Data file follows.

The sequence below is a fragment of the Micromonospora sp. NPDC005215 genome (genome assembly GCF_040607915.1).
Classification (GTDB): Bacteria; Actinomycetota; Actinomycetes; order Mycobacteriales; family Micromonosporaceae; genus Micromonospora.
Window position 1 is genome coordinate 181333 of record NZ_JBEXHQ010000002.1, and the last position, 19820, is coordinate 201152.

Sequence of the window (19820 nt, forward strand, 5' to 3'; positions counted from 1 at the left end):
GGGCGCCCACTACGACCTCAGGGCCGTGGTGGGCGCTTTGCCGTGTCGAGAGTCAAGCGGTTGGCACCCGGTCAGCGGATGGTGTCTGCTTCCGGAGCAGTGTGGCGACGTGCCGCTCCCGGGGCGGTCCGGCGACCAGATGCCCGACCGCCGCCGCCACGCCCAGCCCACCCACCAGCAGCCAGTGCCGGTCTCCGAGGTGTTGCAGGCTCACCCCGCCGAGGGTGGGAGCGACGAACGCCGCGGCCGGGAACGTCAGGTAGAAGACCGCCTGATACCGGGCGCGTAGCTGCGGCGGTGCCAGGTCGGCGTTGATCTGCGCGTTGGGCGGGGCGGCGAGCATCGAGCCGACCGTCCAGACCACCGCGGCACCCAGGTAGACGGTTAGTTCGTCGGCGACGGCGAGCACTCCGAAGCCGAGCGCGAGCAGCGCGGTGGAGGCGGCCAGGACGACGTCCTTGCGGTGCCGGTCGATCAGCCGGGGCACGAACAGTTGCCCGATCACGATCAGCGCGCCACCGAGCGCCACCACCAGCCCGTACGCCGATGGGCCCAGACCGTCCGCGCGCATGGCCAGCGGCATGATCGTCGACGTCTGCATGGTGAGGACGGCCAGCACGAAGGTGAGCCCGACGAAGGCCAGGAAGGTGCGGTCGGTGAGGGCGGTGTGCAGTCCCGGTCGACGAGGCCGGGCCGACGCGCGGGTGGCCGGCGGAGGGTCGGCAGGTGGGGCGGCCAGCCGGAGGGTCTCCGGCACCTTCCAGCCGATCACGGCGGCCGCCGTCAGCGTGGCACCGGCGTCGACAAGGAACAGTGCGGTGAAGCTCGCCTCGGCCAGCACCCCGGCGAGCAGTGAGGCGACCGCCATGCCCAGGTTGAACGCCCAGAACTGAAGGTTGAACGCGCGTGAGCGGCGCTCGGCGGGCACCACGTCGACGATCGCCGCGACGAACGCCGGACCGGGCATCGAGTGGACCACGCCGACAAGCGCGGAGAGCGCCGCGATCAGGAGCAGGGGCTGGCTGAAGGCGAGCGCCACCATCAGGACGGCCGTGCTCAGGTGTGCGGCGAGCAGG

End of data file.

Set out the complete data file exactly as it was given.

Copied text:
The sequence below is a fragment of the Micromonospora sp. NPDC005215 genome (genome assembly GCF_040607915.1).
Classification (GTDB): Bacteria; Actinomycetota; Actinomycetes; order Mycobacteriales; family Micromonosporaceae; genus Micromonospora.
Window position 1 is genome coordinate 181333 of record NZ_JBEXHQ010000002.1, and the last position, 19820, is coordinate 201152.

Sequence of the window (19820 nt, forward strand, 5' to 3'; positions counted from 1 at the left end):
GGGCGCCCACTACGACCTCAGGGCCGTGGTGGGCGCTTTGCCGTGTCGAGAGTCAAGCGGTTGGCACCCGGTCAGCGGATGGTGTCTGCTTCCGGAGCAGTGTGGCGACGTGCCGCTCCCGGGGCGGTCCGGCGACCAGATGCCCGACCGCCGCCGCCACGCCCAGCCCACCCACCAGCAGCCAGTGCCGGTCTCCGAGGTGTTGCAGGCTCACCCCGCCGAGGGTGGGAGCGACGAACGCCGCGGCCGGGAACGTCAGGTAGAAGACCGCCTGATACCGGGCGCGTAGCTGCGGCGGTGCCAGGTCGGCGTTGATCTGCGCGTTGGGCGGGGCGGCGAGCATCGAGCCGACCGTCCAGACCACCGCGGCACCCAGGTAGACGGTTAGTTCGTCGGCGACGGCGAGCACTCCGAAGCCGAGCGCGAGCAGCGCGGTGGAGGCGGCCAGGACGACGTCCTTGCGGTGCCGGTCGATCAGCCGGGGCACGAACAGTTGCCCGATCACGATCAGCGCGCCACCGAGCGCCACCACCAGCCCGTACGCCGATGGGCCCAGACCGTCCGCGCGCATGGCCAGCGGCATGATCGTCGACGTCTGCATGGTGAGGACGGCCAGCACGAAGGTGAGCCCGACGAAGGCCAGGAAGGTGCGGTCGGTGAGGGCGGTGTGCAGTCCCGGTCGACGAGGCCGGGCCGACGCGCGGGTGGCCGGCGGAGGGTCGGCAGGTGGGGCGGCCAGCCGGAGGGTCTCCGGCACCTTCCAGCCGATCACGGCGGCCGCCGTCAGCGTGGCACCGGCGTCGACAAGGAACAGTGCGGTGAAGCTCGCCTCGGCCAGCACCCCGGCGAGCAGTGAGGCGACCGCCATGCCCAGGTTGAACGCCCAGAACTGAAGGTTGAACGCGCGTGAGCGGCGCTCGGCGGGCACCACGTCGACGATCGCCGCGACGAACGCCGGACCGGGCATCGAGTGGACCACGCCGACAAGCGCGGAGAGCGCCGCGATCAGGAGCAGGGGCTGGCTGAAGGCGAGCGCCACCATCAGGACGGCCGTGCTCAGGTGTGCGGCGAGCAGG